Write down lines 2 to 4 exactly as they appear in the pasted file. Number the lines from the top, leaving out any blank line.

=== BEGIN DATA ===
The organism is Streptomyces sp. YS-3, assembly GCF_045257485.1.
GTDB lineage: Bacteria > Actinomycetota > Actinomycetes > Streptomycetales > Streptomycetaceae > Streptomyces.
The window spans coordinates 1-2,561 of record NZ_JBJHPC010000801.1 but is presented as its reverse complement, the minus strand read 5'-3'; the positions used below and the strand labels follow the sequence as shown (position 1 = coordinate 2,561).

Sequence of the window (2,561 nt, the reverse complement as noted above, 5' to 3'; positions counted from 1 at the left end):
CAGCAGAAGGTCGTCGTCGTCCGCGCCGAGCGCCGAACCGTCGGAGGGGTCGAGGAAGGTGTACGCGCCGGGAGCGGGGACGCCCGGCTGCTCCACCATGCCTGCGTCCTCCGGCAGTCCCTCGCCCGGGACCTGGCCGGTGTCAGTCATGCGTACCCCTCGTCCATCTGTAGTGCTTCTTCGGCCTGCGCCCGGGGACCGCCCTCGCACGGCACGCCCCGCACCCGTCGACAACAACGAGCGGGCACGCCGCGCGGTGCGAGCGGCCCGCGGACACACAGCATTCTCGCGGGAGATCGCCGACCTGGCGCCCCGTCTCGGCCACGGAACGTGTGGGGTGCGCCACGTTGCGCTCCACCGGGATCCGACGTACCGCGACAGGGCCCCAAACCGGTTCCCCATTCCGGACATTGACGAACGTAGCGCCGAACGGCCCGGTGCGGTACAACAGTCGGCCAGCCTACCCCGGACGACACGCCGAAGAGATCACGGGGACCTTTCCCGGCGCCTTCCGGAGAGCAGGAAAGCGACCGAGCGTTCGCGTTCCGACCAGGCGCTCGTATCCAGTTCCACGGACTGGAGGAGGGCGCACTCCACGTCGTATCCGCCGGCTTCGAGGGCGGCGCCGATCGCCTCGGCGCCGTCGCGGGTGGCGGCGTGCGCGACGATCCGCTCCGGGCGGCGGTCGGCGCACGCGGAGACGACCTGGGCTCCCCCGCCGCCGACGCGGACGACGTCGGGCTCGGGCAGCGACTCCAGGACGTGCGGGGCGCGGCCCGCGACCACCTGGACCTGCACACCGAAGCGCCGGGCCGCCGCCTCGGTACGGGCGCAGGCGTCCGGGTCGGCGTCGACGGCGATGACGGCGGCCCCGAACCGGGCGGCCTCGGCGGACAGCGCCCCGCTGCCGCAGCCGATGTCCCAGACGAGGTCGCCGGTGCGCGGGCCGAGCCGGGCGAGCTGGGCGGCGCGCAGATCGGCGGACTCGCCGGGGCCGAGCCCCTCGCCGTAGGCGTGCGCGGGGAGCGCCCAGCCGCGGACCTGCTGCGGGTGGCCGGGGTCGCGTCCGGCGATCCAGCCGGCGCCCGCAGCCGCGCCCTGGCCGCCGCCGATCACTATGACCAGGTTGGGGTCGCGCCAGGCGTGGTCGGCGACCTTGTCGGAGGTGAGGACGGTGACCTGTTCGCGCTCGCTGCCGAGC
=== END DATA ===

GTDB lineage: Bacteria > Actinomycetota > Actinomycetes > Streptomycetales > Streptomycetaceae > Streptomyces.
The window spans coordinates 1-2,561 of record NZ_JBJHPC010000801.1 but is presented as its reverse complement, the minus strand read 5'-3'; the positions used below and the strand labels follow the sequence as shown (position 1 = coordinate 2,561).

Sequence of the window (2,561 nt, the reverse complement as noted above, 5' to 3'; positions counted from 1 at the left end):